It turns out this one is true – sort of. Business Insider and ABC News took it upon themselves to investigate whether large sizes can be found at A&F stores. When they couldn’t find the sizes, they dug up a 2006 interview in Salon Magazine, where Jeffries is quoted saying, “In every school there are the cool and popular kids, and then there are the not-so-cool kids. Candidly, we go after the cool kids. We go after the attractive all-American kid with a great attitude and a lot of friends.”

Coupled with some unflattering comments from retail analysts and a refusal of comment from A&F, the teen clothing giant has a bit of a crisis on its hands – again.

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By |May 15th, 2013|Blog Post|0 Comments

The meat on public relations measurement: Part 1

“Not everything that counts can be counted, and not everything that can be counted counts.”

This is a popular saying for those who study analytics (apparently this phrase hung in Albert Einstein’s office at Princeton University) and it certainly sums up today’s public relations measurement debate.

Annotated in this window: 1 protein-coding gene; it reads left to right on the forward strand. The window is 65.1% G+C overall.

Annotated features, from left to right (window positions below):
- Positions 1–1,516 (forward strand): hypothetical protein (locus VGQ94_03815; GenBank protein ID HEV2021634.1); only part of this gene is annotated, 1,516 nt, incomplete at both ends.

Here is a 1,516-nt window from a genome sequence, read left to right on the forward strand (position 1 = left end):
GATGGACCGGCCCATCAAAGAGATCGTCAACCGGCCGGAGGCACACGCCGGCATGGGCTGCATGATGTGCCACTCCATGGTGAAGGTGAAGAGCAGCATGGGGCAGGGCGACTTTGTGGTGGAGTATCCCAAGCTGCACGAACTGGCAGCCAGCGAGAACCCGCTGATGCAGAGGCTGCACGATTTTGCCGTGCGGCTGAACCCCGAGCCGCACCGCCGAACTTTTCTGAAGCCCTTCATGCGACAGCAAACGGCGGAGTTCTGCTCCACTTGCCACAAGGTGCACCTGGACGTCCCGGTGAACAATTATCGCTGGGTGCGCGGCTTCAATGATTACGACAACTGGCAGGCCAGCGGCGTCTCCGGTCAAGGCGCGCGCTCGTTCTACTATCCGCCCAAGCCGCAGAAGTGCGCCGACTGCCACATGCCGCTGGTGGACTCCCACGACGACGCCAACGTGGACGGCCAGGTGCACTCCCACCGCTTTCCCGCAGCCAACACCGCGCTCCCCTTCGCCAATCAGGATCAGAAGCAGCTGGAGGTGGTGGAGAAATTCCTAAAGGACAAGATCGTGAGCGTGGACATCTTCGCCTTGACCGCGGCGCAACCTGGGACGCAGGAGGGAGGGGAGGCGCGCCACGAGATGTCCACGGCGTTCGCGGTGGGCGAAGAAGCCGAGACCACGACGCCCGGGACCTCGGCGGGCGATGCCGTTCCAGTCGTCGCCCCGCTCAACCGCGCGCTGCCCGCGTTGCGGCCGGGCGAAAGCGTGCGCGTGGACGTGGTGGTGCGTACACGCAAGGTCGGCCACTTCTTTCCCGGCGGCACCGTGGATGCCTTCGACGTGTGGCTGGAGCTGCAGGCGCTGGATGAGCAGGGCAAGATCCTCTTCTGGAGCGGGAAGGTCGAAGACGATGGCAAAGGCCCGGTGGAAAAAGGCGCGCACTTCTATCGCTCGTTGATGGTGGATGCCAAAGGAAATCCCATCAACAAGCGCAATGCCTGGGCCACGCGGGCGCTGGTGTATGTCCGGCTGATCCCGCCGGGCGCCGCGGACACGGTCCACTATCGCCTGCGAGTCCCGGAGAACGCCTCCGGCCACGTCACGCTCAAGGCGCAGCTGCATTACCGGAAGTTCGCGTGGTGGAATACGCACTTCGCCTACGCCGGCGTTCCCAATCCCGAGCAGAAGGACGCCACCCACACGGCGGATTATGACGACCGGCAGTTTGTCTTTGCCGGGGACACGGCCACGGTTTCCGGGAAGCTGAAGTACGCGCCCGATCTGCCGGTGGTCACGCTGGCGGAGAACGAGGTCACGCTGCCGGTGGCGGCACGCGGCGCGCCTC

The problem with measurement is not so much a question of whether we need to do it (yes), but how we’ll do it and how we’ll sync up as a community to ensure we’re comparing apples to apples.

The industry has stepped up to steer this along through the Coalition for PR Research Standards. With members from a multitude of national PR organizations like PRSA and the Council of PR Firms, the Coalition is working toward a list of standards that define the terms that help us speak in a common language (reach, engagement, awareness).

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By |February 13th, 2013|Blog Post|0 Comments

Politics: Is it all just perception? Michael Steele addresses PRSA Conference

When I saw that PRSA had tapped former Republican National Committee Chair Michael Steele to serve a keynote address at PRSA International Conference, I must admit I was surprised. After all, with such a highly politicized election just weeks away, you would think PRSA, above most organizations, would think carefully about perceivably granting one side favor over another.